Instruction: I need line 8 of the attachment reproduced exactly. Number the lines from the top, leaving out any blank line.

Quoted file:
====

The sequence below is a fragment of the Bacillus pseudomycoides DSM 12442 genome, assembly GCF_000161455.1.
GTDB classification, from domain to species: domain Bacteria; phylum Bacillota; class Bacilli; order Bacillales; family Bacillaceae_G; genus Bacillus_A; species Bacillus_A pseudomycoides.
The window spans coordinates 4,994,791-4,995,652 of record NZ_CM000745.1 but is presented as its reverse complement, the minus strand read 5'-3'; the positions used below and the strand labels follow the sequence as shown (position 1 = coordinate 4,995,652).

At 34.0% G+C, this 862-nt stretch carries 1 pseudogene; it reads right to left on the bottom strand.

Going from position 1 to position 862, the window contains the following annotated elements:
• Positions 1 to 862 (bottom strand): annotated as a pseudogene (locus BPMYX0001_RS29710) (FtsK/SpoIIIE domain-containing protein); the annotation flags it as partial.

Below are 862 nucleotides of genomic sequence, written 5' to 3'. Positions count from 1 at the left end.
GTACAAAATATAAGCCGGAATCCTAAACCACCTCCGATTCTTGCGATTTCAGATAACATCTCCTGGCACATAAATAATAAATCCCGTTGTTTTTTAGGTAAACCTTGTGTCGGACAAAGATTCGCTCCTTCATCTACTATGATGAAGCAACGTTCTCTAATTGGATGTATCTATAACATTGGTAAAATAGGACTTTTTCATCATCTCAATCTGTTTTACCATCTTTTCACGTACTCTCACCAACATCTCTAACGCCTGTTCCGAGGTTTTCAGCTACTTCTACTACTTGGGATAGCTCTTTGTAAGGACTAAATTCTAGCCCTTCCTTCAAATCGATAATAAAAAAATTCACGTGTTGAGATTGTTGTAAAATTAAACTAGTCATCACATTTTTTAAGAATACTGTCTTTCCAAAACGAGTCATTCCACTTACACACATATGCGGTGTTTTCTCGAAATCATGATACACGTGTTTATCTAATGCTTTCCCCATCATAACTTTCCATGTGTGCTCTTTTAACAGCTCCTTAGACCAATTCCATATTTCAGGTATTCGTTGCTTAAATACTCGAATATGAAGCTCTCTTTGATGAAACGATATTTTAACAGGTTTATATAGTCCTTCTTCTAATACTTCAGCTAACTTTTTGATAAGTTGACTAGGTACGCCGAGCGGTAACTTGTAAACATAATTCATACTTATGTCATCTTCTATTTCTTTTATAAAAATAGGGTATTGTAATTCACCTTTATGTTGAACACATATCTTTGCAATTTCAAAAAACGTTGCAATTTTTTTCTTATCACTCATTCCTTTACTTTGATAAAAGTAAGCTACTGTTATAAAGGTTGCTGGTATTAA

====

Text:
GTACAAAATATAAGCCGGAATCCTAAACCACCTCCGATTCTTGCGATTTCAGATAACATCTCCTGGCACATAAATAATAAATCCCGTTGTTTTTTAGGTAAACCTTGTGTCGGACAAAGATTCGCTCCTTCATCTACTATGATGAAGCAACGTTCTCTAATTGGATGTATCTATAACATTGGTAAAATAGGACTTTTTCATCATCTCAATCTGTTTTACCATCTTTTCACGTACTCTCACCAACATCTCTAACGCCTGTTCCGAGGTTTTCAGCTACTTCTACTACTTGGGATAGCTCTTTGTAAGGACTAAATTCTAGCCCTTCCTTCAAATCGATAATAAAAAAATTCACGTGTTGAGATTGTTGTAAAATTAAACTAGTCATCACATTTTTTAAGAATACTGTCTTTCCAAAACGAGTCATTCCACTTACACACATATGCGGTGTTTTCTCGAAATCATGATACACGTGTTTATCTAATGCTTTCCCCATCATAACTTTCCATGTGTGCTCTTTTAACAGCTCCTTAGACCAATTCCATATTTCAGGTATTCGTTGCTTAAATACTCGAATATGAAGCTCTCTTTGATGAAACGATATTTTAACAGGTTTATATAGTCCTTCTTCTAATACTTCAGCTAACTTTTTGATAAGTTGACTAGGTACGCCGAGCGGTAACTTGTAAACATAATTCATACTTATGTCATCTTCTATTTCTTTTATAAAAATAGGGTATTGTAATTCACCTTTATGTTGAACACATATCTTTGCAATTTCAAAAAACGTTGCAATTTTTTTCTTATCACTCATTCCTTTACTTTGATAAAAGTAAGCTACTGTTATAAAGGTTGCTGGTATTAA